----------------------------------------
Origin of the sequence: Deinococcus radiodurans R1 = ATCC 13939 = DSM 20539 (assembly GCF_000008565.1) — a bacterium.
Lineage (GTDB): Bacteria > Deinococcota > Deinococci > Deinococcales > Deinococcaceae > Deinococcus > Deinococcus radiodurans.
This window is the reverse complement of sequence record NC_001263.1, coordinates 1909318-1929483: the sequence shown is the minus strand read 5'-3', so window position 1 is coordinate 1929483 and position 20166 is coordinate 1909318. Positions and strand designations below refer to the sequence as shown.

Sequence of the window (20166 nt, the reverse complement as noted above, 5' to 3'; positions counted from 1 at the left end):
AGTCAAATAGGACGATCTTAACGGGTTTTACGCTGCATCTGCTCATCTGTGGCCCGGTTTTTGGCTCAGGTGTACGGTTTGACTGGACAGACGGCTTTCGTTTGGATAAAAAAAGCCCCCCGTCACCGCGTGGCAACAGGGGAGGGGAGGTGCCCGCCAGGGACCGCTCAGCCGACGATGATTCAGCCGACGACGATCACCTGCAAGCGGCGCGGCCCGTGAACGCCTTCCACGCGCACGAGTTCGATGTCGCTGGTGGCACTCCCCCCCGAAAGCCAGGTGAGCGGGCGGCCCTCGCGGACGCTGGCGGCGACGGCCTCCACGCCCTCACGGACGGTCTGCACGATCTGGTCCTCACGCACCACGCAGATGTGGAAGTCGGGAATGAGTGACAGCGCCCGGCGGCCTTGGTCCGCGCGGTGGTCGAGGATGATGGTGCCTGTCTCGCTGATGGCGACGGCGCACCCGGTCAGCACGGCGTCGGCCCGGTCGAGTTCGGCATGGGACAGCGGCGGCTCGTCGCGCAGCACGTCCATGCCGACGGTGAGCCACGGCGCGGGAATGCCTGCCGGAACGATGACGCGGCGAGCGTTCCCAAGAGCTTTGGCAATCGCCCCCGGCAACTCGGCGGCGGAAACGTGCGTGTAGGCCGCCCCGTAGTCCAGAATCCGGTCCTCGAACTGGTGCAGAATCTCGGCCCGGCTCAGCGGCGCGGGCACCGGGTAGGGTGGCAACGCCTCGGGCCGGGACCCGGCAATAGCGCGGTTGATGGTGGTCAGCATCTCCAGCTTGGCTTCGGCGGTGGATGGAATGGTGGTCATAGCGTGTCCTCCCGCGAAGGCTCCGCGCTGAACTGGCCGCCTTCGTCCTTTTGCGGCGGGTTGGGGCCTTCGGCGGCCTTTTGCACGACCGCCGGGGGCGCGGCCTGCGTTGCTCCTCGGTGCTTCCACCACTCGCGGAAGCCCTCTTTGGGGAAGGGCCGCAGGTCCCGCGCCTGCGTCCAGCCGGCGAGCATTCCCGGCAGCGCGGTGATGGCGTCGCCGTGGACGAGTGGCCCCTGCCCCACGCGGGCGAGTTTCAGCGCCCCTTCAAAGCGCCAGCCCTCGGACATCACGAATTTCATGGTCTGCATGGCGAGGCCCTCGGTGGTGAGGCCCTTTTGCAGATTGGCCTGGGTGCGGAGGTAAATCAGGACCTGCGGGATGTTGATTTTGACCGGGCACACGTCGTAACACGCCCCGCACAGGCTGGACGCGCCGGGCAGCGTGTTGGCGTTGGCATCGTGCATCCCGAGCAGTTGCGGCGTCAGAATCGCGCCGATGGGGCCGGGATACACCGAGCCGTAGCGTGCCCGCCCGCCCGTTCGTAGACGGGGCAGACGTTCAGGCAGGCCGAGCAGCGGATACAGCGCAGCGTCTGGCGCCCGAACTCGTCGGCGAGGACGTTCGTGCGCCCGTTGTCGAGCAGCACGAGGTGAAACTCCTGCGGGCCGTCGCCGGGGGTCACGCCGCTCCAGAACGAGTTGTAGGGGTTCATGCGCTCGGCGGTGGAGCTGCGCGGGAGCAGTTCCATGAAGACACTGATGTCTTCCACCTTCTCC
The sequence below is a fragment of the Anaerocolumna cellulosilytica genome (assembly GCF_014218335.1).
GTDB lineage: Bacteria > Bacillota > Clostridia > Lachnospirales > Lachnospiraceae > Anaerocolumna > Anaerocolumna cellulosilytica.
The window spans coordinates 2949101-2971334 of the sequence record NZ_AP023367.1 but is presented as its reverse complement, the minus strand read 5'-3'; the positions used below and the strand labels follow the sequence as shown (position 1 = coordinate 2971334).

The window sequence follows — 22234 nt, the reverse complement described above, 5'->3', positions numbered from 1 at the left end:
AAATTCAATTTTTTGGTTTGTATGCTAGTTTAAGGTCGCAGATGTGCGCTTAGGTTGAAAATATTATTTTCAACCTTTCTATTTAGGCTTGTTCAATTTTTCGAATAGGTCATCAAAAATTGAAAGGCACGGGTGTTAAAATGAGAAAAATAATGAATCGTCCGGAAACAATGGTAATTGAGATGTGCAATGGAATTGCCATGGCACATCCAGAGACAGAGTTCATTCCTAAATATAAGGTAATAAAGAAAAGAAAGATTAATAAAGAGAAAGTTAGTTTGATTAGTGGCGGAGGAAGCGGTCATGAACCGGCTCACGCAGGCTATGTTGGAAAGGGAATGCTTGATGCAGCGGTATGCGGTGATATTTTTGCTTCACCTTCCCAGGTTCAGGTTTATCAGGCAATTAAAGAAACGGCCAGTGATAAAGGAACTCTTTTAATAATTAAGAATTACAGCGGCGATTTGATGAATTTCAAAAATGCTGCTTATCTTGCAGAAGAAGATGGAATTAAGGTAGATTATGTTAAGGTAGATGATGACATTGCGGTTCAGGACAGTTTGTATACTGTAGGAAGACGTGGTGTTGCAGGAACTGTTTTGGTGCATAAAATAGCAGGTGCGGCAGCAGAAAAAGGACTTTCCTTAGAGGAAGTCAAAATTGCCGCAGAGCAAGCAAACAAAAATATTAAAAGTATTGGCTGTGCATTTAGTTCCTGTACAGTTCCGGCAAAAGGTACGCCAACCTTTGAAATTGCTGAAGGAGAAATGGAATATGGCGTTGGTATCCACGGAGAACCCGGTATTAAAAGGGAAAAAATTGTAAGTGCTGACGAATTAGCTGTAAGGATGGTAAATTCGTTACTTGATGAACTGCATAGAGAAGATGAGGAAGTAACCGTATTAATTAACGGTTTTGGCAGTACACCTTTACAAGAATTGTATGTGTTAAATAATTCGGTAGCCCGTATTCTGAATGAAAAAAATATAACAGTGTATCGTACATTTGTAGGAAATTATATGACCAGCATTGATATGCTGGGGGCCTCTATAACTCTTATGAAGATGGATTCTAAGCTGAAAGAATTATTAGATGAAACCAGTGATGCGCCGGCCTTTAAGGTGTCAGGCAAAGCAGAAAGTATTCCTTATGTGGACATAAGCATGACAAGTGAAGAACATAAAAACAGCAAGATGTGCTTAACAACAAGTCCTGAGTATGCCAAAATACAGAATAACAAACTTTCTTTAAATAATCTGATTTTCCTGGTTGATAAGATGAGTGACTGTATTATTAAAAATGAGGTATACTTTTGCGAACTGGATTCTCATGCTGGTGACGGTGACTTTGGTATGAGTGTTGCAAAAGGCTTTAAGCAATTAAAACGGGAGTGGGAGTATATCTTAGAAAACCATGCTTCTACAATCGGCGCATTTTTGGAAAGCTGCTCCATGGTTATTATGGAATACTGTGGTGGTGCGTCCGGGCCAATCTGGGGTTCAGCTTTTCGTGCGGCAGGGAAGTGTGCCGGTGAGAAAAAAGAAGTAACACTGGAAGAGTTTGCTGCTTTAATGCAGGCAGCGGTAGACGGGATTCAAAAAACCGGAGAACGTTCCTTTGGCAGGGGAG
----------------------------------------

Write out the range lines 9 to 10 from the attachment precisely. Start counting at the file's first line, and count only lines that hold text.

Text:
The window sequence follows — 22234 nt, the reverse complement described above, 5'->3', positions numbered from 1 at the left end:
AAATTCAATTTTTTGGTTTGTATGCTAGTTTAAGGTCGCAGATGTGCGCTTAGGTTGAAAATATTATTTTCAACCTTTCTATTTAGGCTTGTTCAATTTTTCGAATAGGTCATCAAAAATTGAAAGGCACGGGTGTTAAAATGAGAAAAATAATGAATCGTCCGGAAACAATGGTAATTGAGATGTGCAATGGAATTGCCATGGCACATCCAGAGACAGAGTTCATTCCTAAATATAAGGTAATAAAGAAAAGAAAGATTAATAAAGAGAAAGTTAGTTTGATTAGTGGCGGAGGAAGCGGTCATGAACCGGCTCACGCAGGCTATGTTGGAAAGGGAATGCTTGATGCAGCGGTATGCGGTGATATTTTTGCTTCACCTTCCCAGGTTCAGGTTTATCAGGCAATTAAAGAAACGGCCAGTGATAAAGGAACTCTTTTAATAATTAAGAATTACAGCGGCGATTTGATGAATTTCAAAAATGCTGCTTATCTTGCAGAAGAAGATGGAATTAAGGTAGATTATGTTAAGGTAGATGATGACATTGCGGTTCAGGACAGTTTGTATACTGTAGGAAGACGTGGTGTTGCAGGAACTGTTTTGGTGCATAAAATAGCAGGTGCGGCAGCAGAAAAAGGACTTTCCTTAGAGGAAGTCAAAATTGCCGCAGAGCAAGCAAACAAAAATATTAAAAGTATTGGCTGTGCATTTAGTTCCTGTACAGTTCCGGCAAAAGGTACGCCAACCTTTGAAATTGCTGAAGGAGAAATGGAATATGGCGTTGGTATCCACGGAGAACCCGGTATTAAAAGGGAAAAAATTGTAAGTGCTGACGAATTAGCTGTAAGGATGGTAAATTCGTTACTTGATGAACTGCATAGAGAAGATGAGGAAGTAACCGTATTAATTAACGGTTTTGGCAGTACACCTTTACAAGAATTGTATGTGTTAAATAATTCGGTAGCCCGTATTCTGAATGAAAAAAATATAACAGTGTATCGTACATTTGTAGGAAATTATATGACCAGCATTGATATGCTGGGGGCCTCTATAACTCTTATGAAGATGGATTCTAAGCTGAAAGAATTATTAGATGAAACCAGTGATGCGCCGGCCTTTAAGGTGTCAGGCAAAGCAGAAAGTATTCCTTATGTGGACATAAGCATGACAAGTGAAGAACATAAAAACAGCAAGATGTGCTTAACAACAAGTCCTGAGTATGCCAAAATACAGAATAACAAACTTTCTTTAAATAATCTGATTTTCCTGGTTGATAAGATGAGTGACTGTATTATTAAAAATGAGGTATACTTTTGCGAACTGGATTCTCATGCTGGTGACGGTGACTTTGGTATGAGTGTTGCAAAAGGCTTTAAGCAATTAAAACGGGAGTGGGAGTATATCTTAGAAAACCATGCTTCTACAATCGGCGCATTTTTGGAAAGCTGCTCCATGGTTATTATGGAATACTGTGGTGGTGCGTCCGGGCCAATCTGGGGTTCAGCTTTTCGTGCGGCAGGGAAGTGTGCCGGTGAGAAAAAAGAAGTAACACTGGAAGAGTTTGCTGCTTTAATGCAGGCAGCGGTAGACGGGATTCAAAAAACCGGAGAACGTTCCTTTGGCAGGGGAG